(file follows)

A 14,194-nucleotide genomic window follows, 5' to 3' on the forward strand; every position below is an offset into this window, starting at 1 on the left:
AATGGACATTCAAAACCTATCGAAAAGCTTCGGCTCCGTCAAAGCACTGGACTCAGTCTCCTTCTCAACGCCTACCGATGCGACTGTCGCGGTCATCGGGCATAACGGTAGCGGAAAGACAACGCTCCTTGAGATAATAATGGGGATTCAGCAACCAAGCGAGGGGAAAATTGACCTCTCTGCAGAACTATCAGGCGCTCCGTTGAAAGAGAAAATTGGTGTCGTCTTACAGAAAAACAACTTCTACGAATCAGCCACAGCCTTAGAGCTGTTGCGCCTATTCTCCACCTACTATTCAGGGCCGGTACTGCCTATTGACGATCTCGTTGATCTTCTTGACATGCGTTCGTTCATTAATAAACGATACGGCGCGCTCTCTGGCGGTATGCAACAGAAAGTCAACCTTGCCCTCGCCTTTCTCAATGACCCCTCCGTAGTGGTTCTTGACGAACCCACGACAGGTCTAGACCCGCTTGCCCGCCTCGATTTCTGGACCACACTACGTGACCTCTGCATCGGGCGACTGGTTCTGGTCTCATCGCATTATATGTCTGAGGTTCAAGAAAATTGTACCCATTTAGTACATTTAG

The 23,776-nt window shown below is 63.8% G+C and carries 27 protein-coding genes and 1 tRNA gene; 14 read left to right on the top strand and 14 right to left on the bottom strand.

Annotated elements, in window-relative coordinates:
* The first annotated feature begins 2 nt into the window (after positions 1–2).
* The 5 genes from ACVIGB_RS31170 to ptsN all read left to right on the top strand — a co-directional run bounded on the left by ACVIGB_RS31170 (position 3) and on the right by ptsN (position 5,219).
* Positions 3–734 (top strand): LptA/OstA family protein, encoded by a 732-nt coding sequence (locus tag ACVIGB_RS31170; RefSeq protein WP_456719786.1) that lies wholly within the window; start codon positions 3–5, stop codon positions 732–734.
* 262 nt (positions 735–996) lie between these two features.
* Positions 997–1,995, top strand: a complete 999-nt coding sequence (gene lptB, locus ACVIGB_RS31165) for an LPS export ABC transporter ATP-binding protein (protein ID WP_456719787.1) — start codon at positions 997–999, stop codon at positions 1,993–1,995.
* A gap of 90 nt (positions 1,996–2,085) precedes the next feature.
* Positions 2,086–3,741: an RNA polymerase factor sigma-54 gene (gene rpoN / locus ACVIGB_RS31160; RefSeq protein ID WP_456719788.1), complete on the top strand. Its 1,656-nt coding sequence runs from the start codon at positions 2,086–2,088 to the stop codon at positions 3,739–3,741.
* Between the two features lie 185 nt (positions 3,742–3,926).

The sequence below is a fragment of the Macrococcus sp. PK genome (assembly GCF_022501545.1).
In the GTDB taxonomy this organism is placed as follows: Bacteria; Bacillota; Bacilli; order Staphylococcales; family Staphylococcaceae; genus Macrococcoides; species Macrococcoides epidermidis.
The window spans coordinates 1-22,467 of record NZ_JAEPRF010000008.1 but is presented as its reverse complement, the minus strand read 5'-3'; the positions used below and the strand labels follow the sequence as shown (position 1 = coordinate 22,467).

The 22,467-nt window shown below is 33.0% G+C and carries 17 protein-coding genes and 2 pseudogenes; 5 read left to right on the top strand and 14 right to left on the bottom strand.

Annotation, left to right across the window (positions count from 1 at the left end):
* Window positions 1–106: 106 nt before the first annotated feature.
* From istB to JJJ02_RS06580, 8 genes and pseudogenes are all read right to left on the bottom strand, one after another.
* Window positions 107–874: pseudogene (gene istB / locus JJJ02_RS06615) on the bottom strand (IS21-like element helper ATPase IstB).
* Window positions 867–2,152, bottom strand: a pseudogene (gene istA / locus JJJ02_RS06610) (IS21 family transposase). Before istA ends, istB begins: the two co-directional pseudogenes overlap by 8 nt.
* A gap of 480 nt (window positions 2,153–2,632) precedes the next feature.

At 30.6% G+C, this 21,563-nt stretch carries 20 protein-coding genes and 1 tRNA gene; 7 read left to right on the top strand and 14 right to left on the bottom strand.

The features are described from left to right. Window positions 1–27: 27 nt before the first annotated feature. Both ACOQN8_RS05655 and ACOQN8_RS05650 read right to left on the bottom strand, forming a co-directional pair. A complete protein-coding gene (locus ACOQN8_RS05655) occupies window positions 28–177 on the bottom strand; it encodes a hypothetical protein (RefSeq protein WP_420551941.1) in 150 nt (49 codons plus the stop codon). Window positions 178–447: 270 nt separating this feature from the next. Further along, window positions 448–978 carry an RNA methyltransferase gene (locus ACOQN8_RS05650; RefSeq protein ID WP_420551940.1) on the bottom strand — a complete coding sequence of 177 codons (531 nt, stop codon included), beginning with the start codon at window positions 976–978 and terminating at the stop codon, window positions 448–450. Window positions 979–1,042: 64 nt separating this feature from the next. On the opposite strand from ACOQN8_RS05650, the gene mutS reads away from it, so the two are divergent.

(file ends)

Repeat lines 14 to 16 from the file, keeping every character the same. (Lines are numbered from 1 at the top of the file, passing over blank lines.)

In the GTDB taxonomy this organism is placed as follows: Bacteria; Bacillota; Bacilli; order Staphylococcales; family Staphylococcaceae; genus Macrococcoides; species Macrococcoides epidermidis.
The window spans coordinates 1-22,467 of record NZ_JAEPRF010000008.1 but is presented as its reverse complement, the minus strand read 5'-3'; the positions used below and the strand labels follow the sequence as shown (position 1 = coordinate 22,467).

The 22,467-nt window shown below is 33.0% G+C and carries 17 protein-coding genes and 2 pseudogenes; 5 read left to right on the top strand and 14 right to left on the bottom strand.